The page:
While the credit crisis has cooled of the commercial and industrial real estate market, transactions continue to occur at a slower pace. Allocation of risk and liability for environmental contamination is an important consideration in transactions that involve properties in which manufacturing, transportation or other commercial businesses operated.
In allocating responsibility for environmental clean up costs and damages, carefully crafted contract language can determine who will be responsible for hundreds of thousands if not millions of dollars in liability. A federal case from this summer shows Courts will look closely for language demonstrating liabilities are "assumed" during the sale before assigning responsibility for costs or damages to buyers of contaminated property:
Indemnity versus assumption of liability- Carefully drafted indemnity clauses are important consideration in transactions involving environmental liabilities. These clauses are used to allocate the risks associated with liability based upon past and future activities that occur on the property. Recently, the District Court for the Eastern District of Pennsylvania distinguished between indemnity and assumption of liability. The Court decided their was no direct action available against the purchaser of contaminated property based upon the indemnity clause of a settlement agreement between the seller and buyer Here is what the Court found:
[T]he parties chose to never use the terms "liabilities" or "obligations" and only use the word "assume" in reference to assuming defenses. There is no language in the settlement agreement that implies that Sunoco agreed to be AR’s legal successor…The contracting parties specifically chose the language "shall defend and hold harmless," and did not elect to include any language regarding assumption of liabilities or successor liability. United States v. Sunoco, Inc. (No. 05-633) (E.D. Pa 2009)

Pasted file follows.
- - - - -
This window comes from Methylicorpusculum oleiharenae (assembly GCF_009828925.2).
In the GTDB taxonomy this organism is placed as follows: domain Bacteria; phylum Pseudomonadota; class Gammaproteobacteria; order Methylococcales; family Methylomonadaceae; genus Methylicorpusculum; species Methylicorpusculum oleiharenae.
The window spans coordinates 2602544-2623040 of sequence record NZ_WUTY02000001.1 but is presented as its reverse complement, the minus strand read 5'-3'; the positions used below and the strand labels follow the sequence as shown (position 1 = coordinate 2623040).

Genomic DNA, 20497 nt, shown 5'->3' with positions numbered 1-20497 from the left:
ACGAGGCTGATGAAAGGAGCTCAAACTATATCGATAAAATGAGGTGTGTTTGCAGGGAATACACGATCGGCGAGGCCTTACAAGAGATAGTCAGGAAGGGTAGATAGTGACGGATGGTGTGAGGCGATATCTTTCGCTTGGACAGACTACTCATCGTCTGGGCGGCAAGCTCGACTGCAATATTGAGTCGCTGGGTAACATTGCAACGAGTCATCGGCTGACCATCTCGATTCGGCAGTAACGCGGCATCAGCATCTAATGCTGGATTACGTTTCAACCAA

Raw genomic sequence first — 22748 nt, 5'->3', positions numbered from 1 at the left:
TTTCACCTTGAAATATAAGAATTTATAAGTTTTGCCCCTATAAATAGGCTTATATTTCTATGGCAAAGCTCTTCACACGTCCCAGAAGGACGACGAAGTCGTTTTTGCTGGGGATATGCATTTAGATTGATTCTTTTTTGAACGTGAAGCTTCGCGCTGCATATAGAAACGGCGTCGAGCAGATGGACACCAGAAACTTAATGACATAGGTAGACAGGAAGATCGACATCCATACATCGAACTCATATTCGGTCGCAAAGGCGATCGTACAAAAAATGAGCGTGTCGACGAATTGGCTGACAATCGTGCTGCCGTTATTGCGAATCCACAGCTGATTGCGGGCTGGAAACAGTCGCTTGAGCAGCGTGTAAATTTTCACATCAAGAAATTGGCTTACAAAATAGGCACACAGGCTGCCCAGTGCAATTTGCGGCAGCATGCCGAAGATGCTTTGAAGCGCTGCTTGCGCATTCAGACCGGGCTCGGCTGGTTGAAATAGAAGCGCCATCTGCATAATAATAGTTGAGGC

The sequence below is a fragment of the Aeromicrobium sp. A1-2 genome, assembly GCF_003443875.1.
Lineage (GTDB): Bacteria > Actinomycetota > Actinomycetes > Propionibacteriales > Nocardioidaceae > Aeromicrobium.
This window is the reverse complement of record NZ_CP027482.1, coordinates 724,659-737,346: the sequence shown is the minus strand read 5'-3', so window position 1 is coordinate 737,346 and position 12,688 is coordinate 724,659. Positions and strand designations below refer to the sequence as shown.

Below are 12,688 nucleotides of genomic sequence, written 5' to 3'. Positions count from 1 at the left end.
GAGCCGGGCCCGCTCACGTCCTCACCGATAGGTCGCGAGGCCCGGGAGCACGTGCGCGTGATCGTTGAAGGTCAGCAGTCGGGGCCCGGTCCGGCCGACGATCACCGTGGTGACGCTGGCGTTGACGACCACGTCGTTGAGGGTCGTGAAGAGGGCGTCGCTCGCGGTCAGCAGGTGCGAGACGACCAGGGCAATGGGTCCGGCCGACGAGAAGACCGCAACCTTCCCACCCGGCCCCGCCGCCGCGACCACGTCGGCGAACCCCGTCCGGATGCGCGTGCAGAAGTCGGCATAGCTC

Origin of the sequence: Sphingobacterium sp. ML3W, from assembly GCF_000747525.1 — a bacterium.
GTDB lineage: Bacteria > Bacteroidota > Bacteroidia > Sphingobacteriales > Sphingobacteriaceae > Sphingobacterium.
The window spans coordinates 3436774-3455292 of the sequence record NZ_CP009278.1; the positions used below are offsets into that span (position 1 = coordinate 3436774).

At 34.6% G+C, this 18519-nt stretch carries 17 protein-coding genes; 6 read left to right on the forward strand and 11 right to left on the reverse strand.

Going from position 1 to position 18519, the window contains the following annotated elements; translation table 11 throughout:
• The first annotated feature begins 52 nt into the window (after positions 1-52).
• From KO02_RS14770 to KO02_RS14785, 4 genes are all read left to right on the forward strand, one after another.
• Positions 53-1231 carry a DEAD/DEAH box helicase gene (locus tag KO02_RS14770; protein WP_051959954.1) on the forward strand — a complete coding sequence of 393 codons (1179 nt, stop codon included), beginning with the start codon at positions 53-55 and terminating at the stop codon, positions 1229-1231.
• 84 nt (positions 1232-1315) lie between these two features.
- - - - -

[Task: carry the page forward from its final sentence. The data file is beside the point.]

Based on this finding the Court said the United States could not sue Sunoco directly to compel clean up. The indemnity clause was only triggered by a suit against AR as a prerequisite.
Going Beyond a Warranty Disclaimer– Land sale contracts will sometimes include "as is" clauses. Courts will look to interpret the meaning of the clause based upon the contractual language used in the agreement. An "as is" clause without language demonstrating the buyer "assumes" all environmental liabilities could be interpreted by Courts to be only a disclaimer of any warranties regarding the condition of the property. In Niecko v. Emro, the Court found assumption of liability had occurred because the contract included the following language:
[Seller] makes no "warranties or reps" as to soil conditions, and that [buyers] assume all responsibility for any damages caused by the conditions on the property upon transfer of title. Niecko v. Emro 973 F.2d 1296 (6th Cir. 1992)
These cases demonstrate that for an assumption of all environmental liabilities to occur, Courts will expect to see express language demonstrating clear intent to transfer that liability.